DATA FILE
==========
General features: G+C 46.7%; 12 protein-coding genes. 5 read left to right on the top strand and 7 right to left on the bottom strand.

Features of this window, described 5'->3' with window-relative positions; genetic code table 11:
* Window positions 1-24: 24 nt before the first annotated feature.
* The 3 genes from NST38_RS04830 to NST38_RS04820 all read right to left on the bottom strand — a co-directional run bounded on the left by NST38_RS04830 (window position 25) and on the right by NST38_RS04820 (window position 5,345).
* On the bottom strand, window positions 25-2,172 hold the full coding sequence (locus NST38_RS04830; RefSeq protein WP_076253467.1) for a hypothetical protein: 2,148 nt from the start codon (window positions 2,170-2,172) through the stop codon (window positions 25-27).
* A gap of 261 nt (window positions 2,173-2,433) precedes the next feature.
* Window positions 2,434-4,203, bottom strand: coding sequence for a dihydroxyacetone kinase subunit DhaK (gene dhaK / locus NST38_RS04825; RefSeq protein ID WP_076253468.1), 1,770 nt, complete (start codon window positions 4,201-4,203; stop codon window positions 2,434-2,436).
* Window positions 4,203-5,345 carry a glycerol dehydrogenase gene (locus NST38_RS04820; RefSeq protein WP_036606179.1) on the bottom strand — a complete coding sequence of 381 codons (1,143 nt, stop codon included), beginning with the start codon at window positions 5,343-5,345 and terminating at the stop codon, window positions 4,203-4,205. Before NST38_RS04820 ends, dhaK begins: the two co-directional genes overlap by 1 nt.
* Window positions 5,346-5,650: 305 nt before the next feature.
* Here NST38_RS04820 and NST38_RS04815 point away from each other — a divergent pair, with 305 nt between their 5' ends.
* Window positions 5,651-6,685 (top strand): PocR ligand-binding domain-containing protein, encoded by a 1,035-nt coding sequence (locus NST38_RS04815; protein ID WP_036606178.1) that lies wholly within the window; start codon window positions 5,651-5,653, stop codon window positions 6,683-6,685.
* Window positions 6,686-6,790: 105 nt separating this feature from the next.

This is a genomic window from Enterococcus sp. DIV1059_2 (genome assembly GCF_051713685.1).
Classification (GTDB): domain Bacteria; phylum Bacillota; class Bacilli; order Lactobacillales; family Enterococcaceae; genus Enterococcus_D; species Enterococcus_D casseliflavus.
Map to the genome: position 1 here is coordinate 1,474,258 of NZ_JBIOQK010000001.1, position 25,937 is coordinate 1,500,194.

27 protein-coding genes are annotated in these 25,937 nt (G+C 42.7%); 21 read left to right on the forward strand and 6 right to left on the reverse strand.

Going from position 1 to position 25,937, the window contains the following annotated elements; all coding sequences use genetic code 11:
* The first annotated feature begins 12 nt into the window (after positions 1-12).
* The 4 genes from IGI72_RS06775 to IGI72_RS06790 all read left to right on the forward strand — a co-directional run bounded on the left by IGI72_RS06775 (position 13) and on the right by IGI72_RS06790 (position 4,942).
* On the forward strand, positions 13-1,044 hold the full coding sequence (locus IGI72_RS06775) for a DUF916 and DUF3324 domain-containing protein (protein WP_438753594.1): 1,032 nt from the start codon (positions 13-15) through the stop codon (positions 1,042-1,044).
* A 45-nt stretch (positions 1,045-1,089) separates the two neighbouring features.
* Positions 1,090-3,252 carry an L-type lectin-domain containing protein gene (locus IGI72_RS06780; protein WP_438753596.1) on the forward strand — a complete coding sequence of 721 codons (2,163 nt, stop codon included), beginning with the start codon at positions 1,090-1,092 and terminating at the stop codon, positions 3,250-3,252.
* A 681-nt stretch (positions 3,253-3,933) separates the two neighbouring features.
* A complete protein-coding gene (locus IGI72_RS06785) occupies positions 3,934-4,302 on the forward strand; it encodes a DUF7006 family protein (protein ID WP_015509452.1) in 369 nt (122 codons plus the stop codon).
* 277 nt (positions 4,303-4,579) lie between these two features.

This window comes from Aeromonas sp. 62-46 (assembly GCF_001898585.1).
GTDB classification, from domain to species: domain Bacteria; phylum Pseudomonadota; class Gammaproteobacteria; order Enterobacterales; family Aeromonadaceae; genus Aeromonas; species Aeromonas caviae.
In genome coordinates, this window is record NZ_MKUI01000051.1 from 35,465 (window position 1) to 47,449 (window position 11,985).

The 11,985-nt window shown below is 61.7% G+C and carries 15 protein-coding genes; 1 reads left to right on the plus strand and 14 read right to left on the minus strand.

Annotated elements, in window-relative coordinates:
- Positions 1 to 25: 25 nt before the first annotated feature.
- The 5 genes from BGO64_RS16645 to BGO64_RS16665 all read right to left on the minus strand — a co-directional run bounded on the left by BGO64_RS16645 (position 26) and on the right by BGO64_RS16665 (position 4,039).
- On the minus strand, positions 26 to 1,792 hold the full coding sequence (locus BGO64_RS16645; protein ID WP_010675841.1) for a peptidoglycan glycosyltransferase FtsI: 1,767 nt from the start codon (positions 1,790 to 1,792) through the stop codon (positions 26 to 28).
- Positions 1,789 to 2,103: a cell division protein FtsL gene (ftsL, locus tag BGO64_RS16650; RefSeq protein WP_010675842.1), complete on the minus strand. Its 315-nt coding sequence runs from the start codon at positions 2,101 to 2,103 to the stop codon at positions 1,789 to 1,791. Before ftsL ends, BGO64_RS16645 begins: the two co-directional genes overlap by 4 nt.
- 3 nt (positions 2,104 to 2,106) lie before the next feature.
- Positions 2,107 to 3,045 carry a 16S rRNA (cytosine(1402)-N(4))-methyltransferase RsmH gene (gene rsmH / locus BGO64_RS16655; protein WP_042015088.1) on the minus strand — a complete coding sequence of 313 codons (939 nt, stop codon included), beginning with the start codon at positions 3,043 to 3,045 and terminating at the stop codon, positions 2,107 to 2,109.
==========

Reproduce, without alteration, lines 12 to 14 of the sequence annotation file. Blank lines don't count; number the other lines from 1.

* Window positions 6,686-6,790: 105 nt separating this feature from the next.

This is a genomic window from Enterococcus sp. DIV1059_2 (genome assembly GCF_051713685.1).
Classification (GTDB): domain Bacteria; phylum Bacillota; class Bacilli; order Lactobacillales; family Enterococcaceae; genus Enterococcus_D; species Enterococcus_D casseliflavus.